Post by Doris McCraw aka Angela Raines
I'm currently working on a book about the women doctors who are buried in Evergreen Cemetery in Colorado Springs. In the course of looking into the background of women doctors, the name of Dr. Harriot Kezia Hunt has come up more than once. While not necessarily from the west, her practice in Boston, MA. help make possible the women who traveled west to the new frontier.
Below is a brief biography of this amazing woman.
While Elizabeth Blackwell may have been the first woman to graduate from medical school in the United States, she was not the first woman doctor. Many believe that Dr. Harriot Kezia Hunt, who practiced in Boston Massachusetts in the 1830s, was the first woman doctor in the United States.
She was the first woman to apply to Harvard Medical School, and although initially, she was to be allowed to audit the medical classes, the student body rose in protest so that avenue was denied her. That did not stop Dr. Hunt. After her initial work with another doctor, she continued her studies.
Dr. Hunt began to pursue her studies when her sister Sarah became ill. After many different doctors and diagnoses, Harriet turned her sister's treatment over to an English couple, Drs. Richard and Elizabeth Mott. Elizabeth Mott specialized in treating women and children. As Harriot said in her autobiography, "the doubt, uncertainty, and inefficacy of medical practice had been our portion; and the best positions had given up and only sister!"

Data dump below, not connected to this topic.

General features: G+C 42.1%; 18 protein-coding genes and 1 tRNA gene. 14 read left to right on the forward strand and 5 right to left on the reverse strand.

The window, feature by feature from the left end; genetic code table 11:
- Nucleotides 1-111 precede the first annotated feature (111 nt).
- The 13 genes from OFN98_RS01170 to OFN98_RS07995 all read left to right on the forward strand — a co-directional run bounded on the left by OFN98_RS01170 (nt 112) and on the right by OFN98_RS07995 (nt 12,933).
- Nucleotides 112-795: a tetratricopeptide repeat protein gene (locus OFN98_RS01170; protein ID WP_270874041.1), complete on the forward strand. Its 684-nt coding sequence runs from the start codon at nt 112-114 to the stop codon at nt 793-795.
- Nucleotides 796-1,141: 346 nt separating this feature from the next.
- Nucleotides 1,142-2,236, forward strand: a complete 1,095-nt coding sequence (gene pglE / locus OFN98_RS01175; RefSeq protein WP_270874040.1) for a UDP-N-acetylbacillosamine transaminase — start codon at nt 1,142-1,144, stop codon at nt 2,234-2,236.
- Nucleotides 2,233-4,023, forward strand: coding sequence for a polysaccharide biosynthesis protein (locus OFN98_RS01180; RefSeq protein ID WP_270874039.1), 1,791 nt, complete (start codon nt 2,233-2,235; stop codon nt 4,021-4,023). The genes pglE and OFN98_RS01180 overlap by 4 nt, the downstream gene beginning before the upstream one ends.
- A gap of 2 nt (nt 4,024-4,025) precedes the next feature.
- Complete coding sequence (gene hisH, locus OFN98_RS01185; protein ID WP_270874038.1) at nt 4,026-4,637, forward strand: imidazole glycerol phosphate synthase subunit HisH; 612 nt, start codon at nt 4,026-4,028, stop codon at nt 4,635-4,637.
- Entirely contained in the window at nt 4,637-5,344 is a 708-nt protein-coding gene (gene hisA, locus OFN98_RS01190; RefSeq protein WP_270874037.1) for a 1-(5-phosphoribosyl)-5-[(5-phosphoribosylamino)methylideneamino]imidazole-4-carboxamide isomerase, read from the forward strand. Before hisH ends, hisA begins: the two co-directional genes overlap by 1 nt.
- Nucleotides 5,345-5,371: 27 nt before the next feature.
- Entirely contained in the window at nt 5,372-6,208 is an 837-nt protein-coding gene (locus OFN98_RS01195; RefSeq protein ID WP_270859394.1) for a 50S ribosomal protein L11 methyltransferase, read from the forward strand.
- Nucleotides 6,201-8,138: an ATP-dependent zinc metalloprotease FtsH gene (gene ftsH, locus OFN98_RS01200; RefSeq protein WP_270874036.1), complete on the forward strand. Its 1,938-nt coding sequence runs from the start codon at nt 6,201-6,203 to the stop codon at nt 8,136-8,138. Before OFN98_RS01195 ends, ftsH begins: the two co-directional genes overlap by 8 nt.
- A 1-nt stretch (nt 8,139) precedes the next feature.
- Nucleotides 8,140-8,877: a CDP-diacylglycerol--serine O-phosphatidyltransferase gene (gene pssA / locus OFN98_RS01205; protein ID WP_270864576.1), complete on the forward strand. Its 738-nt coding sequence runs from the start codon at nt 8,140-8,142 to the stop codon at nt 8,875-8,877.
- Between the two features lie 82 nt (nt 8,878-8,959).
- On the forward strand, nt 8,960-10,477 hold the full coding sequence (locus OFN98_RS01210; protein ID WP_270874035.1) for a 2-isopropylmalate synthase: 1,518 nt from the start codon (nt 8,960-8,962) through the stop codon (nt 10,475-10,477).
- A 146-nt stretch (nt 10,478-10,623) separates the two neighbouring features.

Dr. Hunt continued studying with and working beside the Motts until Richard's death and Elizabeth removed to New York. From that point on Harriet continue to build her practice, focusing on women and children.
Hygeia, the Greek goddess of health,
carved by Edmonia Lewis c. 1871-1872 for Harriot Hunt's grave
Dr. Hunt was also involved in social reform, specifically abolition of slavery and women's rights, attending the 1850 women's rights convention in Massachusetts.
Dr. Hunt also corresponded with Dr. Blackwell on at least one occasion. Quoting again from her biography Dr. Hunt states, "after my experience with Harvard College, first the professors, then the students who played the same game with different men, it was truly encouraging to hear that Elizabeth Blackwell had graduated at another college, had been to Europe to refer to perfect herself in her profession, and returned to New York to commence her practice. My soul rejoiced — I poured out my feelings in a letter, and gave her the right hand of fellowship; it was acknowledged in an answer worthy of the writer."
In 1853, Dr. Hunt was awarded an honorary degree from the female medical College of Philadelphia.
Dr. Hunt was born on November 9, 1805, and died on January 2, 1875. In recent years more and more information has become available about this dedicated woman. For more information, here are some additional links:
National Park Service - Boston National Historic Park
Center for the History of Medicine - Harvard
Watch for the upcoming book: Under the Stone:
|Mock-up of the Book Cover|
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